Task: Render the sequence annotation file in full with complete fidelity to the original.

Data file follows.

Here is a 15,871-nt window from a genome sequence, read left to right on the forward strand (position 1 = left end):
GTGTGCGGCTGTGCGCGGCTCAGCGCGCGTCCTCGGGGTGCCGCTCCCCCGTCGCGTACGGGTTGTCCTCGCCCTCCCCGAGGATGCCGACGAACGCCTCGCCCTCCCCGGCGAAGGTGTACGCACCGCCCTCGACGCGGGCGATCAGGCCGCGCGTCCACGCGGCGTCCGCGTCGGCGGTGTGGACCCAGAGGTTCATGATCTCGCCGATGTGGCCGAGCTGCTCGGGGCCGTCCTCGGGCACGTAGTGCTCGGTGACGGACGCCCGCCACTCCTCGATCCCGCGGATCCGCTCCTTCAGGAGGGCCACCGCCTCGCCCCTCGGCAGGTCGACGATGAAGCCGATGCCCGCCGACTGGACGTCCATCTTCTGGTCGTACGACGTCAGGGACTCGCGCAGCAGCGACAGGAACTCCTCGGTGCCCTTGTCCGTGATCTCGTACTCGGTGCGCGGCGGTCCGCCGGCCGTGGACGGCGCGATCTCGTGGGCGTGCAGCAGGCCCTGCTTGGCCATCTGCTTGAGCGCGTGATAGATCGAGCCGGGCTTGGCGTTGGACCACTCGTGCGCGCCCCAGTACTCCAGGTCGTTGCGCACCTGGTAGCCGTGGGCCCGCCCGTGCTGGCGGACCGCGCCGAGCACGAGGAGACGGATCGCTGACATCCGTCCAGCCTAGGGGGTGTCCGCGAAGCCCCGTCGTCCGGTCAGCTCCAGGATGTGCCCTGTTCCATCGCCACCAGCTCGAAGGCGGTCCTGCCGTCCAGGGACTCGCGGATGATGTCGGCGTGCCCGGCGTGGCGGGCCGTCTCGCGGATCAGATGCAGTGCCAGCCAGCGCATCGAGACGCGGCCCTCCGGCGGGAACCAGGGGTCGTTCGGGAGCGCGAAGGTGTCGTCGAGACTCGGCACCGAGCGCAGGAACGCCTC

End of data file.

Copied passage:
Here is a 15,871-nt window from a genome sequence, read left to right on the forward strand (position 1 = left end):
GTGTGCGGCTGTGCGCGGCTCAGCGCGCGTCCTCGGGGTGCCGCTCCCCCGTCGCGTACGGGTTGTCCTCGCCCTCCCCGAGGATGCCGACGAACGCCTCGCCCTCCCCGGCGAAGGTGTACGCACCGCCCTCGACGCGGGCGATCAGGCCGCGCGTCCACGCGGCGTCCGCGTCGGCGGTGTGGACCCAGAGGTTCATGATCTCGCCGATGTGGCCGAGCTGCTCGGGGCCGTCCTCGGGCACGTAGTGCTCGGTGACGGACGCCCGCCACTCCTCGATCCCGCGGATCCGCTCCTTCAGGAGGGCCACCGCCTCGCCCCTCGGCAGGTCGACGATGAAGCCGATGCCCGCCGACTGGACGTCCATCTTCTGGTCGTACGACGTCAGGGACTCGCGCAGCAGCGACAGGAACTCCTCGGTGCCCTTGTCCGTGATCTCGTACTCGGTGCGCGGCGGTCCGCCGGCCGTGGACGGCGCGATCTCGTGGGCGTGCAGCAGGCCCTGCTTGGCCATCTGCTTGAGCGCGTGATAGATCGAGCCGGGCTTGGCGTTGGACCACTCGTGCGCGCCCCAGTACTCCAGGTCGTTGCGCACCTGGTAGCCGTGGGCCCGCCCGTGCTGGCGGACCGCGCCGAGCACGAGGAGACGGATCGCTGACATCCGTCCAGCCTAGGGGGTGTCCGCGAAGCCCCGTCGTCCGGTCAGCTCCAGGATGTGCCCTGTTCCATCGCCACCAGCTCGAAGGCGGTCCTGCCGTCCAGGGACTCGCGGATGATGTCGGCGTGCCCGGCGTGGCGGGCCGTCTCGCGGATCAGATGCAGTGCCAGCCAGCGCATCGAGACGCGGCCCTCCGGCGGGAACCAGGGGTCGTTCGGGAGCGCGAAGGTGTCGTCGAGACTCGGCACCGAGCGCAGGAACGCCTC